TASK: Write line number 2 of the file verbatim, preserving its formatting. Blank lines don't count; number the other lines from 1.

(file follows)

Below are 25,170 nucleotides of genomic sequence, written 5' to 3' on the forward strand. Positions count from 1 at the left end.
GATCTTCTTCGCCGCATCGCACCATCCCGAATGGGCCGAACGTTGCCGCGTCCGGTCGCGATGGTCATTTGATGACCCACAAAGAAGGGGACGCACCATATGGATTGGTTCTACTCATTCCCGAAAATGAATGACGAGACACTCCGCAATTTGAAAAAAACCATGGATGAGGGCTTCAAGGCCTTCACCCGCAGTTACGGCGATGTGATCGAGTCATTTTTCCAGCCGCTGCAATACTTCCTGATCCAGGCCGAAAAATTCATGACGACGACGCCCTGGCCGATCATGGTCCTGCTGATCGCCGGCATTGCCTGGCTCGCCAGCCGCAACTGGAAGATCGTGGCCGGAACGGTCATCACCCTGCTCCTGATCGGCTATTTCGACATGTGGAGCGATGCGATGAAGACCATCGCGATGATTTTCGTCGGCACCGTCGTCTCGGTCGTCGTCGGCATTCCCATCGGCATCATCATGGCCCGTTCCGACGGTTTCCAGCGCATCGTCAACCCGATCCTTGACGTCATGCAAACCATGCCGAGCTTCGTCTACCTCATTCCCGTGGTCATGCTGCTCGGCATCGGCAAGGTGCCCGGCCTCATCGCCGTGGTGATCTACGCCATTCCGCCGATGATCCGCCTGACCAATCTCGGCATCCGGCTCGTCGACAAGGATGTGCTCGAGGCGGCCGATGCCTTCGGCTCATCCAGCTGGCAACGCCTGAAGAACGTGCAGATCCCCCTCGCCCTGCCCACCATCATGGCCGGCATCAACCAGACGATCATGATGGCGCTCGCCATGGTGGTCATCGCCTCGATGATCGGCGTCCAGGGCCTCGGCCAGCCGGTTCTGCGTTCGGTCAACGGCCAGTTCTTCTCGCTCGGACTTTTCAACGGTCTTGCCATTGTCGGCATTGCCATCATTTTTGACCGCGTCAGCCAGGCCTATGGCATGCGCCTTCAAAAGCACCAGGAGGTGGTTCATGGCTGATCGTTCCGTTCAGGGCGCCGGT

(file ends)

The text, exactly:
GATCTTCTTCGCCGCATCGCACCATCCCGAATGGGCCGAACGTTGCCGCGTCCGGTCGCGATGGTCATTTGATGACCCACAAAGAAGGGGACGCACCATATGGATTGGTTCTACTCATTCCCGAAAATGAATGACGAGACACTCCGCAATTTGAAAAAAACCATGGATGAGGGCTTCAAGGCCTTCACCCGCAGTTACGGCGATGTGATCGAGTCATTTTTCCAGCCGCTGCAATACTTCCTGATCCAGGCCGAAAAATTCATGACGACGACGCCCTGGCCGATCATGGTCCTGCTGATCGCCGGCATTGCCTGGCTCGCCAGCCGCAACTGGAAGATCGTGGCCGGAACGGTCATCACCCTGCTCCTGATCGGCTATTTCGACATGTGGAGCGATGCGATGAAGACCATCGCGATGATTTTCGTCGGCACCGTCGTCTCGGTCGTCGTCGGCATTCCCATCGGCATCATCATGGCCCGTTCCGACGGTTTCCAGCGCATCGTCAACCCGATCCTTGACGTCATGCAAACCATGCCGAGCTTCGTCTACCTCATTCCCGTGGTCATGCTGCTCGGCATCGGCAAGGTGCCCGGCCTCATCGCCGTGGTGATCTACGCCATTCCGCCGATGATCCGCCTGACCAATCTCGGCATCCGGCTCGTCGACAAGGATGTGCTCGAGGCGGCCGATGCCTTCGGCTCATCCAGCTGGCAACGCCTGAAGAACGTGCAGATCCCCCTCGCCCTGCCCACCATCATGGCCGGCATCAACCAGACGATCATGATGGCGCTCGCCATGGTGGTCATCGCCTCGATGATCGGCGTCCAGGGCCTCGGCCAGCCGGTTCTGCGTTCGGTCAACGGCCAGTTCTTCTCGCTCGGACTTTTCAACGGTCTTGCCATTGTCGGCATTGCCATCATTTTTGACCGCGTCAGCCAGGCCTATGGCATGCGCCTTCAAAAGCACCAGGAGGTGGTTCATGGCTGATCGTTCCGTTCAGGGCGCCGGT